I was supposed to write this earlier today, but I've been in a custody battle with my computer. It seems my hard drive is trying to take some of my files and run away to Mexico with them. I'm not sure what is wrong with my computer but it is behaving very strangely. Now before some of you give me the "Oh, how the mighty have fallen" speech, I'd like to point out that this is most likely a hardware problem, not a software problem. So I don't want to hear any anti-Mac sentiments out there.
Oh dear, I'm supposed to be telling you about my trip, but instead I've succumbed to using cheap prose to defend my MacBook's honor. A classic example of why my blog entries are always too long...Okay, about my trip:
I preached twice in Kidipawan on Sunday. The first service was difficult because they didn't provide a translator. By the end of that service, I was feeling terribly alone and mildly dejected. Right where the Lord wanted me I suspect. I had a few brief moments in my bedroom in the church basement after the service. The Lord suddenly started downloading love and acceptance onto me like I hadn't experienced it in a long time. Within minutes, all of the loneliness had left me and I was very aware of my standing with my Father.
By the time we reached the second church, my heart was so full of the Father's love, I could hardly stand it. I couldn't help but preach about being sons and daughters of the living God, and this time I had a translator. The response was very encouraging. This second church that I attended was made up of tribal people up in the mountains. They were celebrating Thanksgiving (not a national holiday here, but something that churches will celebrate at various times of the year), so many of the elders dressed in their tribal outfits and performed a traditional harvest dance. It was really neat to see them celebrate the Lord's goodness in their own unique way. I felt funny taking pictures because I was the guest speaker, but I couldn't help but take a few snapshots (see below).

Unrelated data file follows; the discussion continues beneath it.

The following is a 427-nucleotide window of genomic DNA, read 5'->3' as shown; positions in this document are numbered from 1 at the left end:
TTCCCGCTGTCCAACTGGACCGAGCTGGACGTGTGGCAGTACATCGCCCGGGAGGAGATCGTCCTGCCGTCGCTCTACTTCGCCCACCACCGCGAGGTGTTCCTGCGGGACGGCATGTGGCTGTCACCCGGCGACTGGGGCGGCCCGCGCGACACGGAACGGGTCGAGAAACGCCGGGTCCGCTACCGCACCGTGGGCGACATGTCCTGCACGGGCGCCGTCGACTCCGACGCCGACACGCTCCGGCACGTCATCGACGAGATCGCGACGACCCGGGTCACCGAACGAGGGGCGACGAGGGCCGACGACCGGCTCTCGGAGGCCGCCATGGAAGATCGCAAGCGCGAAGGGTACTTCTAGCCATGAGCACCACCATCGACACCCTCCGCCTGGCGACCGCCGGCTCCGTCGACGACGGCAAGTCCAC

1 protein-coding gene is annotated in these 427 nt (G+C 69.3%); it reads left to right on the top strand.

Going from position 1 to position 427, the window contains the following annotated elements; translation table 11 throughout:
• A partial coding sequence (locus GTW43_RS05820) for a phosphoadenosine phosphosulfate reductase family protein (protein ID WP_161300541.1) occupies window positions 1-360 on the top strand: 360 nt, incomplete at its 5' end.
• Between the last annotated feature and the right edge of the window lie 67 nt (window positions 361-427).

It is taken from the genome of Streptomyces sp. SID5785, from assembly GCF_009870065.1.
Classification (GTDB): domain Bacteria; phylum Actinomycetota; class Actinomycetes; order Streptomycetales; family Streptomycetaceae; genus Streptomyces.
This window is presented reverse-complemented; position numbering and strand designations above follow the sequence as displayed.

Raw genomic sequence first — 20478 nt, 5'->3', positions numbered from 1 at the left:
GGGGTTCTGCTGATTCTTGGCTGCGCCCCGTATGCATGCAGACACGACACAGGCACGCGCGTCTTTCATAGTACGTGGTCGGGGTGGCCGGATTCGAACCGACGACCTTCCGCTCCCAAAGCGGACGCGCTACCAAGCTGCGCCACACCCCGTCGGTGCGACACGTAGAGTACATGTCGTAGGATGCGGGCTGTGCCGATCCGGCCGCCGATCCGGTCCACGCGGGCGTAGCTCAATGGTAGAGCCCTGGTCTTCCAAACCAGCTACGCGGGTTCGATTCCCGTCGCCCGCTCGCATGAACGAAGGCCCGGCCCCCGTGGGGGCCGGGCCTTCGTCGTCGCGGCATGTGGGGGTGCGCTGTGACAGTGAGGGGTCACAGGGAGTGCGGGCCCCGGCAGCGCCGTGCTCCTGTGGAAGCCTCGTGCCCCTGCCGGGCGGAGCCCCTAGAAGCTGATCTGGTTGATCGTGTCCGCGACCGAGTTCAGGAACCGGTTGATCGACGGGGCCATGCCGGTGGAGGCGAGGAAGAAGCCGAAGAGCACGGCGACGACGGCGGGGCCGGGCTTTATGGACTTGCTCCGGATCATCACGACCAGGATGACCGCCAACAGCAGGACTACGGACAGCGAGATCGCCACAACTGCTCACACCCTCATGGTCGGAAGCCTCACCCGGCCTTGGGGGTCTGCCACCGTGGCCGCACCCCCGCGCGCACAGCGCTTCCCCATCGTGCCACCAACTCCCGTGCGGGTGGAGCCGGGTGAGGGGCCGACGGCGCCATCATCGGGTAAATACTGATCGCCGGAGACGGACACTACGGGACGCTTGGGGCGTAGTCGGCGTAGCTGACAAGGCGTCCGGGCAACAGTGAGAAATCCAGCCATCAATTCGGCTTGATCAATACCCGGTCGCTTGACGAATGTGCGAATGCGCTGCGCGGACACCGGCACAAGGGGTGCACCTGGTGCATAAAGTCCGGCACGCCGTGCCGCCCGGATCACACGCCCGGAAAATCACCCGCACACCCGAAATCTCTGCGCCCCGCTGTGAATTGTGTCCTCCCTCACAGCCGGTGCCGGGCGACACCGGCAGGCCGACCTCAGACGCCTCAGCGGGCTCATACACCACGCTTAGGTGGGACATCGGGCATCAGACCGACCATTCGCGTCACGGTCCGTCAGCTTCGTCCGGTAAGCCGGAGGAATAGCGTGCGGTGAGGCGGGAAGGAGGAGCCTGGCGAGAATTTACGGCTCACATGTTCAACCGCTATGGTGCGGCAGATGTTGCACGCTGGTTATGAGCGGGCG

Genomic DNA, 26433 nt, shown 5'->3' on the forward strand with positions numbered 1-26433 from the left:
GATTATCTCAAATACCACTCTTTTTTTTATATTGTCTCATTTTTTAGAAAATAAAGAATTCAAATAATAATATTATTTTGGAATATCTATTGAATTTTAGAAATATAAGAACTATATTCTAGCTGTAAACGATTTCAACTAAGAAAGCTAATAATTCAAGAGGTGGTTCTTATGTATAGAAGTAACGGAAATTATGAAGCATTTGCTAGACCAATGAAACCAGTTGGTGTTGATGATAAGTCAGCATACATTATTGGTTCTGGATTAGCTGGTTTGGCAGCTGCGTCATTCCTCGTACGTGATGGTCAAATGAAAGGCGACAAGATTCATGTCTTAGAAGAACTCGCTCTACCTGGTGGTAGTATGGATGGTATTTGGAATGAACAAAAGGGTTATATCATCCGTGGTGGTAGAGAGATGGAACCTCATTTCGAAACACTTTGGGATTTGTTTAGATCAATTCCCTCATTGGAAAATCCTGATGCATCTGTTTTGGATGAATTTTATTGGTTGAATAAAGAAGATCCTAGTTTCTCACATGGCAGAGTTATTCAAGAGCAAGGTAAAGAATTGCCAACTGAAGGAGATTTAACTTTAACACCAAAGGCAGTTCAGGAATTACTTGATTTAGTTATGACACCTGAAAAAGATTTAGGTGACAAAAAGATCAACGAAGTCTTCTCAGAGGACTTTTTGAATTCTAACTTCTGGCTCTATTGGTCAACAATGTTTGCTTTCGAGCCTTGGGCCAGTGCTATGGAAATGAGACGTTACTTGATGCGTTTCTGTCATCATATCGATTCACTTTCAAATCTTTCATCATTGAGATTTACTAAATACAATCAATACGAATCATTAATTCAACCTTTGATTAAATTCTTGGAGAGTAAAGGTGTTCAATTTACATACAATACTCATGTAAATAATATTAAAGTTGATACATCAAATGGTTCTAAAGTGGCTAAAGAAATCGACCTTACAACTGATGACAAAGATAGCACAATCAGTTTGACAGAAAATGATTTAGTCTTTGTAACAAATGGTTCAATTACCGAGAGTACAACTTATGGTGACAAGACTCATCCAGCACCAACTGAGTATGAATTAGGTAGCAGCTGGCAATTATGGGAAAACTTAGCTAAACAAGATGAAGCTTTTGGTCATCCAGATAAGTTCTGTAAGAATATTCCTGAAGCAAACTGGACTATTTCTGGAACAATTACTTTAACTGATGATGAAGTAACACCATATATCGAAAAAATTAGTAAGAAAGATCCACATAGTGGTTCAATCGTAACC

On Monday morning I got in a car with three other men and traveled to a city called Dipolog. It is a thirteen hour drive across the entire island of Mindanao. We drove through the mountains during sunrise. The "highway" wound its way up and down the mountains like an inebriated snake that has lost its way. It took everything in me to keep from being sick. And yet the beauty was exquisite as the sun slowly pulled its way up out of a distant valley, casting a purple glow upon the morning fog. Never before have I felt such agony and bliss in the same moment...Oops, sorry, more cheap prose.
The driver that took us on our thirteen hour journey was crazy. He drove at very high speeds (at one point I caught him doing 140 km/hr) along roads that should have been replaced years ago. When driving through school zones, he actually sped up! We were nearly involved in three head-on collisions and countless other accidents. I was glad to see that I wasn't the only one in the car who was experiencing an intense terror. The Filipino man sitting next to me exchanged several glances with me that suggested he was catching up on his prayer life as a result of our stunt driver.
In addition to the "aggressive" driving, there was lots of horn honking. Honking your horn regularly is expected, if not mandatory in this country. Having said that, thirteen hours of honking is a bit much. I did a bit of math. My conservative estimate is that our driver honked his horn 3000 times that day.
I'd like to tell you about my time on the other side of Mindanao, but I think I will leave it for the next installment. For now I will say thank you all for praying for me during my week away. I met some great people and hope to minister with them lots in the future. I learned more than I could have imagined, and though it was difficult at times, it was exactly what I needed. The Lord took me on my own journey and I am feeling more secure in Him than ever before. And my preaching improved too! I was very eager to get back to my lovely wife. And I appreciate her more now than ever.